Each of these groups has a mission and has its own MerleFest stories to tell.

For instance, Cathy Kolstad, with the Women’s Service League of Wilkes, has volunteered for MerleFest for more than 24 years. Her group manages the sales of the MerleFest merchandise. Her organization gives all their monies back to Wilkes County, awarding scholarships, helping the local Cub Scouts and Girl Scouts, and purchasing AEDs (automated external defibrillators) to place in the public schools.

“MerleFest is a true family affair for my family,” Kolstad said. “Both of my daughters, Erin and Molly, have attended since they were babies, and now Erin volunteers with our group.”

Her husband, Chuck, helps the Rotary Club with artist merchandise sales.

Another group that works diligently at MerleFest every year is Herbert Bell Shaw Lodge.

Nelson Martin heads up this volunteer group. The men of the group oversee site cleanup during the festival. The ladies group, Light of the Foothills Eastern Stars, oversee the festival check-in lot.

Nelson and his crew arrive early each morning and stay late each night during the festival. He drew laughs and applause from the audience when he said in earnest, “We use the funds we raise to purchase new rain gear for the next year’s festival.” Then he added, “All kidding aside, the monies we raise during the festival help local families with unforeseen family emergencies.”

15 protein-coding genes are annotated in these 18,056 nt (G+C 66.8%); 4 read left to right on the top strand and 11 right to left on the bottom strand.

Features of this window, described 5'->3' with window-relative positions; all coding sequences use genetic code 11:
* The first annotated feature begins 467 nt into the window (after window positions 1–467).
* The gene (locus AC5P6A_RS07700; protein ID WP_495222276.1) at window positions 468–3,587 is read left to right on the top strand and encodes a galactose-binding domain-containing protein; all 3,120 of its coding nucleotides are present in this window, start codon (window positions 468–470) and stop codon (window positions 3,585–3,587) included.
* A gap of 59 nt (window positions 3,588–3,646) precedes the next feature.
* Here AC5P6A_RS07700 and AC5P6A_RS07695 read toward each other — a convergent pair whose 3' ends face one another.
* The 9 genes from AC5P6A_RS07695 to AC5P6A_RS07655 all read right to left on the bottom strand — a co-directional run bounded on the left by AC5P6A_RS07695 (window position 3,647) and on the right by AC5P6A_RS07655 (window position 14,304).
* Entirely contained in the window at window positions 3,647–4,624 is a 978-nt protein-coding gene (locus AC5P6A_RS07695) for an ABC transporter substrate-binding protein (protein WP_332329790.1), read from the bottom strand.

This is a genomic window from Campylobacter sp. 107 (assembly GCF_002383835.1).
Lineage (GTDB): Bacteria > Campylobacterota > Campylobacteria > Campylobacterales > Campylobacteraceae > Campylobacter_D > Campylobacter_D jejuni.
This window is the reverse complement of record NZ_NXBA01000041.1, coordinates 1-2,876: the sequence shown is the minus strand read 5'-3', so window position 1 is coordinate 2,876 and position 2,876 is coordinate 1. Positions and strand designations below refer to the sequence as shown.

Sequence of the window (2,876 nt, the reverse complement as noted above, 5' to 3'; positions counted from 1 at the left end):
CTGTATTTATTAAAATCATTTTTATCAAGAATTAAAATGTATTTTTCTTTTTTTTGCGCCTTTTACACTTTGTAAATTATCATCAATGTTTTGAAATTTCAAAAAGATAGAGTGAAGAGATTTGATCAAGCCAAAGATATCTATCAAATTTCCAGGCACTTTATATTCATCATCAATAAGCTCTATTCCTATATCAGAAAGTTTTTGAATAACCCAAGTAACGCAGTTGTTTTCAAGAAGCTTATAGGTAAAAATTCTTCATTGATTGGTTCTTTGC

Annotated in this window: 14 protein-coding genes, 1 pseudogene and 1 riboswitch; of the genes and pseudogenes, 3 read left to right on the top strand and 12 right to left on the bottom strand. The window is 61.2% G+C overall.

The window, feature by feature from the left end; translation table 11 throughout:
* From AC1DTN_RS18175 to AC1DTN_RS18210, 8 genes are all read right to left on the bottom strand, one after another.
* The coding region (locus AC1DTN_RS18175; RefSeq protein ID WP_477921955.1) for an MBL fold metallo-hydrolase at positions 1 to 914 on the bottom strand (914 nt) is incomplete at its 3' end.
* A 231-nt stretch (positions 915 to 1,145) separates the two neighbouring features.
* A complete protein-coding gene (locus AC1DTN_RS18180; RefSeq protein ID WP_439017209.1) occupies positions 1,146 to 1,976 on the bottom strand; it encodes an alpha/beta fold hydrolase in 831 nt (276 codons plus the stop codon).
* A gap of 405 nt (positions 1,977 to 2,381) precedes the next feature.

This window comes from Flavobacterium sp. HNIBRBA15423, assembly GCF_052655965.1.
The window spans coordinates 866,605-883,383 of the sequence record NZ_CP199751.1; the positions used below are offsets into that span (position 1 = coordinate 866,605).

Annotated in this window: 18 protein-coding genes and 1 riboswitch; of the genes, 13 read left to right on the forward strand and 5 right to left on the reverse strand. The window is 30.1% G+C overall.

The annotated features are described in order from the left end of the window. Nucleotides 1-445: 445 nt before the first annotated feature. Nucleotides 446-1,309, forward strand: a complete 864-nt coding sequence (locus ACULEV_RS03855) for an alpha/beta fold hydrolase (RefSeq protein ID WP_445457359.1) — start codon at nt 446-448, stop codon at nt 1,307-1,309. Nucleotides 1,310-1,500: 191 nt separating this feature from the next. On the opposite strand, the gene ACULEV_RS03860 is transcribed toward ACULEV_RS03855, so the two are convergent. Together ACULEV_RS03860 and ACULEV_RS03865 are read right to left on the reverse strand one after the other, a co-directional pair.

“MerleFest began as a fundraiser for Wilkes Community College and as a remembrance for Eddy Merle Watson,” festival director Ted Hagaman said. “However, a key element of our mission is to serve as an economic catalyst in our region, and community involvement is a hallmark of our history. Our partnership with college and local community groups allows the economic impact to reach even deeper into our communities. And, just as MerleFest helps the college achieve its goals, it also helps our partners achieve their missions to serve others.”

Indeed, MerleFest has a lasting impact on the region. While 2013 figures are not yet available, in 2012, MerleFest had 4,400 volunteers contribute more than 46,700 hours to help make the festival a success. The volunteer groups earned approximately $454,426 through their participation.

“All of our volunteer groups are nonprofit entities that use their MerleFest compensation to benefit their association and the community,” Cornett said. “Under MerleFest contract and with guidelines for their specific responsibilities, groups are accountable for managing their areas, as well as providing and scheduling their own volunteers. The majority of our groups return year after year, and we have valuable working relationships with each one of them.”

MerleFest, founded in 1988 in memory of Eddy Merle Watson as a fundraiser for Wilkes Community College Endowment Corporation and a celebration of “traditional plus” music, was held April 25 to 28.
For more information, visit http://www.merlefest.org.